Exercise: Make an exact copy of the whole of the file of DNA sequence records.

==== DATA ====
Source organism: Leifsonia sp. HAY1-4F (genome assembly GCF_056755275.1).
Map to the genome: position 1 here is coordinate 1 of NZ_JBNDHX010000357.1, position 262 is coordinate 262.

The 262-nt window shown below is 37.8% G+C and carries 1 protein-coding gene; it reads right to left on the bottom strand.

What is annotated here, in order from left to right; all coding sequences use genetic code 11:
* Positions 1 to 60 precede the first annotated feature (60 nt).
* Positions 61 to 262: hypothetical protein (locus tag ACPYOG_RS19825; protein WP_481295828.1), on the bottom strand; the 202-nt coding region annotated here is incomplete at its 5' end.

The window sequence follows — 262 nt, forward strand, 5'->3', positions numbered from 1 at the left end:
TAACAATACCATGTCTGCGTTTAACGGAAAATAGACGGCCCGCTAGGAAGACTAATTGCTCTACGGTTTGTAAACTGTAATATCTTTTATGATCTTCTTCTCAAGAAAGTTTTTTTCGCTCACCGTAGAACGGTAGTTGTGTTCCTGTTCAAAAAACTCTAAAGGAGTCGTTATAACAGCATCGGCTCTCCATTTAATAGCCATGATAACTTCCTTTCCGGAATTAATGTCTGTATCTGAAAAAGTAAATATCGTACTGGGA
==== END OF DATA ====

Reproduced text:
Source organism: Leifsonia sp. HAY1-4F (genome assembly GCF_056755275.1).
Map to the genome: position 1 here is coordinate 1 of NZ_JBNDHX010000357.1, position 262 is coordinate 262.

The 262-nt window shown below is 37.8% G+C and carries 1 protein-coding gene; it reads right to left on the bottom strand.

What is annotated here, in order from left to right; all coding sequences use genetic code 11:
* Positions 1 to 60 precede the first annotated feature (60 nt).
* Positions 61 to 262: hypothetical protein (locus tag ACPYOG_RS19825; protein WP_481295828.1), on the bottom strand; the 202-nt coding region annotated here is incomplete at its 5' end.

The window sequence follows — 262 nt, forward strand, 5'->3', positions numbered from 1 at the left end:
TAACAATACCATGTCTGCGTTTAACGGAAAATAGACGGCCCGCTAGGAAGACTAATTGCTCTACGGTTTGTAAACTGTAATATCTTTTATGATCTTCTTCTCAAGAAAGTTTTTTTCGCTCACCGTAGAACGGTAGTTGTGTTCCTGTTCAAAAAACTCTAAAGGAGTCGTTATAACAGCATCGGCTCTCCATTTAATAGCCATGATAACTTCCTTTCCGGAATTAATGTCTGTATCTGAAAAAGTAAATATCGTACTGGGA